It’s 2017, and it’s an amazing time to be alive. If you are an entrepreneur, there is a lot to be optimistic about. Technology and innovation has opened a world of opportunities never available before. With a laptop, a smart phone, and WiFi, the means of production are available to the greatest number of people ever in history. The internet has made it possible to both hire people and sell products and services worldwide. And with the rise of digital currencies, instant transfers of money worldwide without currency exchange or processing fees will soon be the norm.

But is it possible that we are innovating humanity out of the labor force…permanently? As CNBC recently reported:

A 2013 study by Oxford University's Carl Frey and Michael Osborne estimates that 47 percent of U.S. jobs will potentially be replaced by robots and automated technology in the next 10 to 20 years. Those individuals working in transportation, logistics, office management and production are likely to be the first to lose their jobs to robots, according to the report.

This isn’t just a theory found in the halls of academia. There are well-known leaders in the tech community, as well as economists on both sides of the political aisle, who agree that this is a real possibility. What happens when automation renders 47 percent of the current jobs that employ humans today?

Elon Musk, founder of SpaceX and Tesla, shared his thoughts on what might be the solution.  He said, "There is a pretty good chance we end up with a Universal basic Income, or something like that, due to automation."

So what is a Universal Basic Income? It’s a fixed, regular payment from the government that all citizens would receive, regardless of employment status or wealth. Currently, no nation has fully implemented a UBI yet, but Finland, Switzerland, and the Netherlands are all considering it. In America, as The Economist notes, you might be surprised to find out that the UBI has support from economist of all political stripes: conservative, liberal, and libertarian. Supporters on the Left see it as a solution to alleviate poverty, while those on the Right see it as a way to streamline the current social welfare system, and eliminate fraud and waste.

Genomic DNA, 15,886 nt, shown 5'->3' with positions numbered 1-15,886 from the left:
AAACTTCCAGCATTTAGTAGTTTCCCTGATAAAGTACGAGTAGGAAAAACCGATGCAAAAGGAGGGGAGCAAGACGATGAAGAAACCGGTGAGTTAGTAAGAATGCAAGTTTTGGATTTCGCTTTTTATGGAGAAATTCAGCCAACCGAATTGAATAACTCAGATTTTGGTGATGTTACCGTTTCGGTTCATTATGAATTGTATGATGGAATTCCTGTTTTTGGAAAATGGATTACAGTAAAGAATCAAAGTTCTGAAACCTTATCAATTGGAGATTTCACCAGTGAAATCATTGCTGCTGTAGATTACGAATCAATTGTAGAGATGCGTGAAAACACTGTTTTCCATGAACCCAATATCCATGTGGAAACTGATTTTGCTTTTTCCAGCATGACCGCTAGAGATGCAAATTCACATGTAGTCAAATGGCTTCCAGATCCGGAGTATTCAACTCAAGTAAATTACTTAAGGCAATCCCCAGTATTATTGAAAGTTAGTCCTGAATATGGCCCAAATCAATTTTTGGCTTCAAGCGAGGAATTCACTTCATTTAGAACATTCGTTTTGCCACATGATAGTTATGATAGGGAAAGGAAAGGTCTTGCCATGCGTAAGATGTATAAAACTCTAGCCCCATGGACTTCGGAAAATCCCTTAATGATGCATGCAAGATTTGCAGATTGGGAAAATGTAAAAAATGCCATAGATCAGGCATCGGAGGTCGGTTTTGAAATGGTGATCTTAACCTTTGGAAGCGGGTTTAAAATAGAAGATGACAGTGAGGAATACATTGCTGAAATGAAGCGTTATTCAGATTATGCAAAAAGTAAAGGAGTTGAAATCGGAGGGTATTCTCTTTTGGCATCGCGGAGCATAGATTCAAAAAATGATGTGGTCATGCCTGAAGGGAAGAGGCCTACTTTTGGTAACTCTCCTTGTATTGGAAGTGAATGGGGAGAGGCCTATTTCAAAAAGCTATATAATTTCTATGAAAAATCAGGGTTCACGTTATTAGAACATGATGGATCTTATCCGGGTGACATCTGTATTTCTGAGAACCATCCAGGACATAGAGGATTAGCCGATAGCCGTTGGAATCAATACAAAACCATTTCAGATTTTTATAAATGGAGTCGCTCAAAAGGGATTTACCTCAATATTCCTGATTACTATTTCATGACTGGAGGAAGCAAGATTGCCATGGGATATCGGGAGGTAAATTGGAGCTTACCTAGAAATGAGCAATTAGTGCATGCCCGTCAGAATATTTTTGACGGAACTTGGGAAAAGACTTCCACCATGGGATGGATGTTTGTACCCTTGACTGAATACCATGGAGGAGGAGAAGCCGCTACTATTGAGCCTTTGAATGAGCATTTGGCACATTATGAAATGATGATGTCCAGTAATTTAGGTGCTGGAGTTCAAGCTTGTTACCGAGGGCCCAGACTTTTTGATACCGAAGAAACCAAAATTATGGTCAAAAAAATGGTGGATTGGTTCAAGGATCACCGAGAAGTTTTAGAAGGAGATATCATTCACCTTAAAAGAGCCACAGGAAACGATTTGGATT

Naturally, it also has it's share of detractors, some who argue that not only will it do nothing to alleviate poverty, but that it will likely become simply another layer of transfer payments to burden our already unsustainable entitlements system.

Regardless of any political solution that might be proposed to deal with this massive shift coming to the American jobs landscape, there are steps we can take now to prepare ourselves. Instead of waiting for this crisis to hit, and for a government program to solve it, we should do everything we can to ensure that we aren’t in that 47 percent likely to be affected. When the 2008 financial crisis hit, those who anticipated it were able to take steps to avoid catastrophe. Others, who were caught off guard, are still recovering today in 2017.

If you have a job in one of these affected industries, consider expanding your current “career capital.” Begin developing new skills within your current industry that are likely to be relevant in the future.  Or, start a side business in a new industry, now. This will allow you to slowly grow your side-gig, and transition when you want to, before it becomes necessary.

If you are an entrepreneur, begin developing products and services that aren’t likely to become obsolete due to automation.  Just like during every other massive change in American history — the Industrial Age, the Information Age, etc. — those who could pivot and innovate to the needs of the new economy were the ones who not only survived but thrived.

It may sound obvious, but one thing that will never become obsolete is creating value for others.The hard truth is that when technology and automation comes along and takes over jobs from people, it's really just the markets way of saying "Hey, your labor is much more valuable somewhere else." Jobs are not the end in themselves. Creating value for others and service people is.

The economic landscape is changing rapidly, and will continue to so.  Don't let yourself be caught off guard. Be agile, creative and take responsibility for your own destiny. Do that, and you will be less concerned, and affected by, the solutions being proposed by policymakers.